It’s Still Easy to Get Away With Revenge Porn

And while the debate continues over what further revenge porn laws, if any, will be implemented, Toups says remaining vocal is key.

“If this has happened to you, just yesterday or five years ago, don’t be afraid to speak out, ” she says. “It’s a new issue that a lot of people aren’t aware of yet, but that’s why we’re doing what we’re doing.

“Jacobs agrees: “There are plenty of resources out there. It can seem like frustratingly slow progress, but it is progress — and we can’t ignore that.”

Read the full article here via Its Still Easy to Get Away With Revenge Porn.

Howell woman arrested for posting nude photos of ex-boyfriend online |

A 26-year-old Howell woman was charged with multiple offenses on Friday for allegedly posting nude images of her ex-boyfriend online.”

“Capasso was charged with one count of third-degree invasion of privacy and one count of second-degree bias crimes. She was lodged in the Ocean County Jail on $15,000 bail with no 10-percent option as set by Ocean County Superior Court Judge Francis Hodgson.”

Read the full article here:

Howell woman arrested for posting nude photos of ex-boyfriend online, report says |

Victims of revenge porn deserve real protection | Holly Jacobs | Comment is free |

My ex-boyfriend was the first one to put me out there, exposing me in my most intimate moments. He did it for control. He did it for revenge. He did it for whatever reasons perpetrators normally have for stalking, harassing, and violating others.

At no point was I allowed to escape and move on. The internet made it possible for my ex and strangers to reach into my life, no matter where I was, and destroy everything I was trying to build. And nobody was willing to stop him.

I was the second person to put myself out there. When I couldn’t stand hiding anymore, having changed my name and lived in fear for years, I took back control of my life. I took it back by saying:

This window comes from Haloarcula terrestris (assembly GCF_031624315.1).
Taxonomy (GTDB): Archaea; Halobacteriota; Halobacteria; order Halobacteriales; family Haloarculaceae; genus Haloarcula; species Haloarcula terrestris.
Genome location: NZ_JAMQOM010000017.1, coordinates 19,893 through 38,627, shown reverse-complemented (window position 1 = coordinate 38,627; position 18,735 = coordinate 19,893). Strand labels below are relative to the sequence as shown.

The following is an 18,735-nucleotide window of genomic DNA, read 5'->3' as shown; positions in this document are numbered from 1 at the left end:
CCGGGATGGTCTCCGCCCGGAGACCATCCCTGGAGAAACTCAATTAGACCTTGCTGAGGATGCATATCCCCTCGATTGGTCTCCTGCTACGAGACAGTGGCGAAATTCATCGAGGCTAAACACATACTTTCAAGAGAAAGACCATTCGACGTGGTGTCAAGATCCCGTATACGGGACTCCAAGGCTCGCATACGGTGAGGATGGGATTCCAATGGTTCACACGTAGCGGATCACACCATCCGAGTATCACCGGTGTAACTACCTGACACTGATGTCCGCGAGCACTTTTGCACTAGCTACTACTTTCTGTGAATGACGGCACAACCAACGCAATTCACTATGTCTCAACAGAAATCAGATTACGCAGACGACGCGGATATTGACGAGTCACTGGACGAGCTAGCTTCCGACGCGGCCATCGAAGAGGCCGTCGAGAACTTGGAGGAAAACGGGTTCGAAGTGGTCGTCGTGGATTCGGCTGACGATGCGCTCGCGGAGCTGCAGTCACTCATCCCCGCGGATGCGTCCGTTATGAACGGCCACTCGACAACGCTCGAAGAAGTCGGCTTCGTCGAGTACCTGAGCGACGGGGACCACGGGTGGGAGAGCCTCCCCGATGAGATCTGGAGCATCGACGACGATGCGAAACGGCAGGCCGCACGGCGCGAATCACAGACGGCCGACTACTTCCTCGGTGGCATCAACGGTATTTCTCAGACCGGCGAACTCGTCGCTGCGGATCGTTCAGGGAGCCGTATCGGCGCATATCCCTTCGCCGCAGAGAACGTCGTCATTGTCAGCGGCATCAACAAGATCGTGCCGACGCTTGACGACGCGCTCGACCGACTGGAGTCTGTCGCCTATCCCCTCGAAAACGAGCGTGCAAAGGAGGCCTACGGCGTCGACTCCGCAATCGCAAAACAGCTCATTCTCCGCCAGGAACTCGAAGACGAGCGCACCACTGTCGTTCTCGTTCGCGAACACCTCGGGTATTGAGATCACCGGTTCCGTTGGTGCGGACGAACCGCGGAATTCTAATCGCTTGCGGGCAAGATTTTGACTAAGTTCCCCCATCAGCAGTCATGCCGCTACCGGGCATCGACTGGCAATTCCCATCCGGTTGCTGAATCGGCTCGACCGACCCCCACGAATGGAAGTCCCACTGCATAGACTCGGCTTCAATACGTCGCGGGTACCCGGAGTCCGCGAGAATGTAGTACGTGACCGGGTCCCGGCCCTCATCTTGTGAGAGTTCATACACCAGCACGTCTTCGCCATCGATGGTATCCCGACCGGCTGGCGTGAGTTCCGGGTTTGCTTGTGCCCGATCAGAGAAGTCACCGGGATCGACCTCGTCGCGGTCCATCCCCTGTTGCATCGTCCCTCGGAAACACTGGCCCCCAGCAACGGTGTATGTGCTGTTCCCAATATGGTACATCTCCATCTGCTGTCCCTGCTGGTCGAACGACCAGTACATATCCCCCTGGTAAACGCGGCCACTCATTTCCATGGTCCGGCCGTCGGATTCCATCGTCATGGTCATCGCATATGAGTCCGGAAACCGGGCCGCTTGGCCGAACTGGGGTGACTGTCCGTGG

Yes that’s me in those pictures, in that video, and I am not ashamed. I have a right to live my life and not be afraid.

That was the birth of End Revenge Porn, which turned into the Cyber Civil Rights Initiative (CCRI). Every step in building CCRI has been a learning experience, both in the logistics of starting an organization and in how a movement takes on a life of its own.

We have barely begun, but we find ourselves buoyed by overwhelming support, even as we receive a stream of hateful messages from strangers. This is a culture war, but it is one I have faith we will win, perhaps more quickly than our opposition expects.”


Read the full article by the amazing warrior woman, Holly Jacobs here:

Victims of revenge porn deserve real protection | Holly Jacobs | Comment is free |

Concurring Opinions » Squaring Revenge Porn Criminal Statutes with First Amendment Protections

“Yesterday, the New York Times editorial board endorsed the efforts of the Cyber Civil Rights Initiative to criminalize revenge porn. As the editorial board urged, states should follow the lead of New Jersey in crafting narrow statutes that prohibit the publication of nonconsensual pornography. Such efforts are indispensable for victims whose lives are upended by images they shared or permitted to be taken on the understanding that they would remain confidential. No one should be able to turn others into objects of pornography without their consent. Doing so ought to be a criminal act.

Professor Mary Anne Franks has been at the forefront of legislative efforts in New York, Wisconsin, and Maryland. Soon, I will be blogging about the work Franks and I have done with Maryland legislators. Now, I would like to shift our attention to the First Amendment. As free speech scholar Eugene Volokh has argued elsewhere, non-consensual pornography can be criminalized without transgressing First Amendment guarantees. Let me explain why from the vantage point of my book Hate 3.0 (forthcoming Harvard University Press) and an essay Franks and I are writing for the Wake Forest Law Review.”

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